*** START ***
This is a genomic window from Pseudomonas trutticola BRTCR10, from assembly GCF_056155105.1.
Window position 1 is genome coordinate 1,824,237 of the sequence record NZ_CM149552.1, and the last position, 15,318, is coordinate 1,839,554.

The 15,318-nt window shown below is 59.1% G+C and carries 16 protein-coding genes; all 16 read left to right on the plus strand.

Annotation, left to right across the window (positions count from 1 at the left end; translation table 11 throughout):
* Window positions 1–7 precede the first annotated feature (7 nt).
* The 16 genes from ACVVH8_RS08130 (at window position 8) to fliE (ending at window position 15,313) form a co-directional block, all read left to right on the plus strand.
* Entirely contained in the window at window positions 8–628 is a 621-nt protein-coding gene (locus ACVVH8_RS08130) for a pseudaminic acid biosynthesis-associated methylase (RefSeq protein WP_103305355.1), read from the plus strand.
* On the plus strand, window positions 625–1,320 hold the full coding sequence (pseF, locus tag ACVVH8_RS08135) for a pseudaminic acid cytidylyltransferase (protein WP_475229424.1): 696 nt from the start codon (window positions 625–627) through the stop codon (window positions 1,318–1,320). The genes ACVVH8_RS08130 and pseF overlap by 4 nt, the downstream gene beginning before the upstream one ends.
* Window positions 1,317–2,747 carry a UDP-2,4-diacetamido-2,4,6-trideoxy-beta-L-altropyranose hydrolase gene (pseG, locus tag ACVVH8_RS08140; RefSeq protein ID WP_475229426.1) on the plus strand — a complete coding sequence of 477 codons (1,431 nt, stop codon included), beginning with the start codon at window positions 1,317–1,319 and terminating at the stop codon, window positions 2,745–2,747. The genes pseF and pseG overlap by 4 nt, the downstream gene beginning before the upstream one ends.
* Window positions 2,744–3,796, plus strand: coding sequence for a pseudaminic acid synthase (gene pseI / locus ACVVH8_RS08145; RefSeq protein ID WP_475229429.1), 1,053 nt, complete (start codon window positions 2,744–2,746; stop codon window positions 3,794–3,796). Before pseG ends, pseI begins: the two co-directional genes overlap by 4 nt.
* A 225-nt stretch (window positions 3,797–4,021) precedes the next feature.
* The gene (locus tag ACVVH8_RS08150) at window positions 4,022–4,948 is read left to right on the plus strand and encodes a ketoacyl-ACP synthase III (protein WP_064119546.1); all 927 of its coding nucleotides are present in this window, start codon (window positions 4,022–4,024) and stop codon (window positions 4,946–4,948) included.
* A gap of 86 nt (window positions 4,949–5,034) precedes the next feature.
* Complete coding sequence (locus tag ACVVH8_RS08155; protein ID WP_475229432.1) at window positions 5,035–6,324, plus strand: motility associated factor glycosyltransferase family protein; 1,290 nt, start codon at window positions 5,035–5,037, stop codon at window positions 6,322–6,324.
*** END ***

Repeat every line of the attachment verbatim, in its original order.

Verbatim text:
This is a genomic window from Pseudomonas trutticola BRTCR10, from assembly GCF_056155105.1.
Window position 1 is genome coordinate 1,824,237 of the sequence record NZ_CM149552.1, and the last position, 15,318, is coordinate 1,839,554.

The 15,318-nt window shown below is 59.1% G+C and carries 16 protein-coding genes; all 16 read left to right on the plus strand.

Annotation, left to right across the window (positions count from 1 at the left end; translation table 11 throughout):
* Window positions 1–7 precede the first annotated feature (7 nt).
* The 16 genes from ACVVH8_RS08130 (at window position 8) to fliE (ending at window position 15,313) form a co-directional block, all read left to right on the plus strand.
* Entirely contained in the window at window positions 8–628 is a 621-nt protein-coding gene (locus ACVVH8_RS08130) for a pseudaminic acid biosynthesis-associated methylase (RefSeq protein WP_103305355.1), read from the plus strand.
* On the plus strand, window positions 625–1,320 hold the full coding sequence (pseF, locus tag ACVVH8_RS08135) for a pseudaminic acid cytidylyltransferase (protein WP_475229424.1): 696 nt from the start codon (window positions 625–627) through the stop codon (window positions 1,318–1,320). The genes ACVVH8_RS08130 and pseF overlap by 4 nt, the downstream gene beginning before the upstream one ends.
* Window positions 1,317–2,747 carry a UDP-2,4-diacetamido-2,4,6-trideoxy-beta-L-altropyranose hydrolase gene (pseG, locus tag ACVVH8_RS08140; RefSeq protein ID WP_475229426.1) on the plus strand — a complete coding sequence of 477 codons (1,431 nt, stop codon included), beginning with the start codon at window positions 1,317–1,319 and terminating at the stop codon, window positions 2,745–2,747. The genes pseF and pseG overlap by 4 nt, the downstream gene beginning before the upstream one ends.
* Window positions 2,744–3,796, plus strand: coding sequence for a pseudaminic acid synthase (gene pseI / locus ACVVH8_RS08145; RefSeq protein ID WP_475229429.1), 1,053 nt, complete (start codon window positions 2,744–2,746; stop codon window positions 3,794–3,796). Before pseG ends, pseI begins: the two co-directional genes overlap by 4 nt.
* A 225-nt stretch (window positions 3,797–4,021) precedes the next feature.
* The gene (locus tag ACVVH8_RS08150) at window positions 4,022–4,948 is read left to right on the plus strand and encodes a ketoacyl-ACP synthase III (protein WP_064119546.1); all 927 of its coding nucleotides are present in this window, start codon (window positions 4,022–4,024) and stop codon (window positions 4,946–4,948) included.
* A gap of 86 nt (window positions 4,949–5,034) precedes the next feature.
* Complete coding sequence (locus tag ACVVH8_RS08155; protein ID WP_475229432.1) at window positions 5,035–6,324, plus strand: motility associated factor glycosyltransferase family protein; 1,290 nt, start codon at window positions 5,035–5,037, stop codon at window positions 6,322–6,324.